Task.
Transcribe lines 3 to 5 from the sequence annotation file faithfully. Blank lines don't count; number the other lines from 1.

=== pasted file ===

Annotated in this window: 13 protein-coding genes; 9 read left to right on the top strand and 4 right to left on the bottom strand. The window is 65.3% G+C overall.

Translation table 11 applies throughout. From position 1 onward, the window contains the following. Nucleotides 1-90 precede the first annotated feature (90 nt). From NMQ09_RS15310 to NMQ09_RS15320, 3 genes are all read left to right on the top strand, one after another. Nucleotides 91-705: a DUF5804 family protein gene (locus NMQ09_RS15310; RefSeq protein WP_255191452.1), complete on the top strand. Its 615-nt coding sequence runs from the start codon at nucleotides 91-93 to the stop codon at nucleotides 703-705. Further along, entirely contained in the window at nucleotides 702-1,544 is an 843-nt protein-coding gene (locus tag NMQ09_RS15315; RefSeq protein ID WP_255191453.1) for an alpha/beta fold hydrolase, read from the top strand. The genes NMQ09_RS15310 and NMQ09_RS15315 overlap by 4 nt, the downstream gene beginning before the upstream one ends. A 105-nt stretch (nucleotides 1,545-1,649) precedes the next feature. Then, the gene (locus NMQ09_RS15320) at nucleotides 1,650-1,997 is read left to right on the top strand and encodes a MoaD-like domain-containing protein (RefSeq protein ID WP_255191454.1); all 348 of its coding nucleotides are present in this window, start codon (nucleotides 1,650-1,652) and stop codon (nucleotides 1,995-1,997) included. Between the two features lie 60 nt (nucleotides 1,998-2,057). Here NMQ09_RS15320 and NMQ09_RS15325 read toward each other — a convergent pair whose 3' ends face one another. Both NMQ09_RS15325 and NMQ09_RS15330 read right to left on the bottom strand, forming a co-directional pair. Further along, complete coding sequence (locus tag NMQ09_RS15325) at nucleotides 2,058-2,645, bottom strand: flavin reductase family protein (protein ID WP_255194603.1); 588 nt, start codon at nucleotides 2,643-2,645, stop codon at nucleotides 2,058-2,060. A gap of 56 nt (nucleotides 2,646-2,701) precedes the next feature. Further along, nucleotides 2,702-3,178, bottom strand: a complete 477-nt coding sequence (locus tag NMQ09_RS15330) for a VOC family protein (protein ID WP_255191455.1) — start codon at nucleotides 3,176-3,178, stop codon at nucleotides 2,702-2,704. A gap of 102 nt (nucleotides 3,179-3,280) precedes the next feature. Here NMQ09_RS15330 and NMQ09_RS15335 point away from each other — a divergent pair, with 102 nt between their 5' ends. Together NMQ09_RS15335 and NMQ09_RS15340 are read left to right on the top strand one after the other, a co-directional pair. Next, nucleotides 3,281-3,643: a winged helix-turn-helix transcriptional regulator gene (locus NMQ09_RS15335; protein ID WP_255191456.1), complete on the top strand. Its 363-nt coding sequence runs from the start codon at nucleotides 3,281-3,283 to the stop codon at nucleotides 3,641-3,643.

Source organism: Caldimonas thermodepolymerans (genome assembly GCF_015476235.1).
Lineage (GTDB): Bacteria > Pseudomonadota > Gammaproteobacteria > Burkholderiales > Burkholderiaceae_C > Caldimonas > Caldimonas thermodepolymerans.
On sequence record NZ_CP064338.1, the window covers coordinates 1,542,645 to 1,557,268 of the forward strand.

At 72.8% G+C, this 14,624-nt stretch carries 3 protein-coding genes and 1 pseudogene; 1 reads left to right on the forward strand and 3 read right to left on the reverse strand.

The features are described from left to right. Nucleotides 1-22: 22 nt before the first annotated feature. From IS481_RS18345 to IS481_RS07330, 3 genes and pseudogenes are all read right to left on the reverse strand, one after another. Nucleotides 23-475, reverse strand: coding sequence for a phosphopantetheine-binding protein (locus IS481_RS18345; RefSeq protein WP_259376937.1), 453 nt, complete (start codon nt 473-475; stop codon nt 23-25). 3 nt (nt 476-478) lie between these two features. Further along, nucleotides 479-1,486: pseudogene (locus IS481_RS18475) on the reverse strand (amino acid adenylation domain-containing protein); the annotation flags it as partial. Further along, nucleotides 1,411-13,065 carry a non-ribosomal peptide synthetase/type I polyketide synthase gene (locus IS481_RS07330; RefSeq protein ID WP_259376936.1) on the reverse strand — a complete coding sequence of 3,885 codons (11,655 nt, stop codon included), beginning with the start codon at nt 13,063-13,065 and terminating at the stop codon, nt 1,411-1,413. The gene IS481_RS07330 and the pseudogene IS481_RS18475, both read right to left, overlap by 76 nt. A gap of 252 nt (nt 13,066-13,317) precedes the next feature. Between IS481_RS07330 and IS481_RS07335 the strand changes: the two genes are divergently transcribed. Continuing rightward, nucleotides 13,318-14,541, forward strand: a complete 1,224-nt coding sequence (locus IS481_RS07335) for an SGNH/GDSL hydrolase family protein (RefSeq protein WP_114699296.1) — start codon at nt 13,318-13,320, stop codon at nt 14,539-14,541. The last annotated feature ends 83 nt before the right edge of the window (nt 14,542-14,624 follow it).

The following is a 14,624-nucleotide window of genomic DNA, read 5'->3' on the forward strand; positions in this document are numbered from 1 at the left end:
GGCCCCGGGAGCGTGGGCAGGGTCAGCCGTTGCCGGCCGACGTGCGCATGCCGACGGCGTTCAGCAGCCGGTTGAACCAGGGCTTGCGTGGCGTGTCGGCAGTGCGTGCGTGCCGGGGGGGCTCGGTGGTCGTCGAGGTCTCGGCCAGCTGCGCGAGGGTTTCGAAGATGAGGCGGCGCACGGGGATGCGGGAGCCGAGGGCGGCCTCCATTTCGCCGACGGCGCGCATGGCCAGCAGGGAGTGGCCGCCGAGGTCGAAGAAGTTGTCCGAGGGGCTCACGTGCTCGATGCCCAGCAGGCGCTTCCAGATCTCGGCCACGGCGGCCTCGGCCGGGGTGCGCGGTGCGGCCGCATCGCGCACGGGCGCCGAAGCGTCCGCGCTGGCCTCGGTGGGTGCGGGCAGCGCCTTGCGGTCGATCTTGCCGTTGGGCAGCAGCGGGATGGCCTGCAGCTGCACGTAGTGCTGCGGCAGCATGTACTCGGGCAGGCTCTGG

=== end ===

Source organism: Caldimonas thermodepolymerans (genome assembly GCF_015476235.1).
Lineage (GTDB): Bacteria > Pseudomonadota > Gammaproteobacteria > Burkholderiales > Burkholderiaceae_C > Caldimonas > Caldimonas thermodepolymerans.
On sequence record NZ_CP064338.1, the window covers coordinates 1,542,645 to 1,557,268 of the forward strand.